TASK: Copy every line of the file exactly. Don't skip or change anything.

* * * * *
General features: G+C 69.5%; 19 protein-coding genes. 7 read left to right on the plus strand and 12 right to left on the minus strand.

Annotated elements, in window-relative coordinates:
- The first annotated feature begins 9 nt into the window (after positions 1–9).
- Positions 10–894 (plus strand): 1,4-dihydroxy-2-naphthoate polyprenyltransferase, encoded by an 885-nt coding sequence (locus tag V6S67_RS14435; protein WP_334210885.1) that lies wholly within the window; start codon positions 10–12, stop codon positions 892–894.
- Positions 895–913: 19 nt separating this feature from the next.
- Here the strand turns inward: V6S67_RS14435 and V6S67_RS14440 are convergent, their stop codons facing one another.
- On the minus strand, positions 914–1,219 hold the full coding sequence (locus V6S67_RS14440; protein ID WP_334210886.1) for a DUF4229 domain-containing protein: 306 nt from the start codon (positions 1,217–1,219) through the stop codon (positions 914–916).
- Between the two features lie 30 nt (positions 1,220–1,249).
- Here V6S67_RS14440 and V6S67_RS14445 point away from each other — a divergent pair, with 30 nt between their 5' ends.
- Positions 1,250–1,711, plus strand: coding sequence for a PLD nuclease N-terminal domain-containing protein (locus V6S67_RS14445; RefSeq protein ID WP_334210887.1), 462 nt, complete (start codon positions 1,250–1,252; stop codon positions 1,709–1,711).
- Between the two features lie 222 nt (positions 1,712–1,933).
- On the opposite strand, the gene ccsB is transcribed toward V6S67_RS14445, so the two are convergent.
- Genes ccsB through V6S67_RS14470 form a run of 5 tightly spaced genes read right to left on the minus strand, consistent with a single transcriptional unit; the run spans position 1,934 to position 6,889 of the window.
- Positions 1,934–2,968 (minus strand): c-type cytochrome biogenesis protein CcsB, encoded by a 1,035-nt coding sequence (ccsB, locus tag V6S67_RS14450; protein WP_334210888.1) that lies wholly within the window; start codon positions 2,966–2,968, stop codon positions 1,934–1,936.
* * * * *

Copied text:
General features: G+C 69.5%; 19 protein-coding genes. 7 read left to right on the plus strand and 12 right to left on the minus strand.

Annotated elements, in window-relative coordinates:
- The first annotated feature begins 9 nt into the window (after positions 1–9).
- Positions 10–894 (plus strand): 1,4-dihydroxy-2-naphthoate polyprenyltransferase, encoded by an 885-nt coding sequence (locus tag V6S67_RS14435; protein WP_334210885.1) that lies wholly within the window; start codon positions 10–12, stop codon positions 892–894.
- Positions 895–913: 19 nt separating this feature from the next.
- Here the strand turns inward: V6S67_RS14435 and V6S67_RS14440 are convergent, their stop codons facing one another.
- On the minus strand, positions 914–1,219 hold the full coding sequence (locus V6S67_RS14440; protein ID WP_334210886.1) for a DUF4229 domain-containing protein: 306 nt from the start codon (positions 1,217–1,219) through the stop codon (positions 914–916).
- Between the two features lie 30 nt (positions 1,220–1,249).
- Here V6S67_RS14440 and V6S67_RS14445 point away from each other — a divergent pair, with 30 nt between their 5' ends.
- Positions 1,250–1,711, plus strand: coding sequence for a PLD nuclease N-terminal domain-containing protein (locus V6S67_RS14445; RefSeq protein ID WP_334210887.1), 462 nt, complete (start codon positions 1,250–1,252; stop codon positions 1,709–1,711).
- Between the two features lie 222 nt (positions 1,712–1,933).
- On the opposite strand, the gene ccsB is transcribed toward V6S67_RS14445, so the two are convergent.
- Genes ccsB through V6S67_RS14470 form a run of 5 tightly spaced genes read right to left on the minus strand, consistent with a single transcriptional unit; the run spans position 1,934 to position 6,889 of the window.
- Positions 1,934–2,968 (minus strand): c-type cytochrome biogenesis protein CcsB, encoded by a 1,035-nt coding sequence (ccsB, locus tag V6S67_RS14450; protein WP_334210888.1) that lies wholly within the window; start codon positions 2,966–2,968, stop codon positions 1,934–1,936.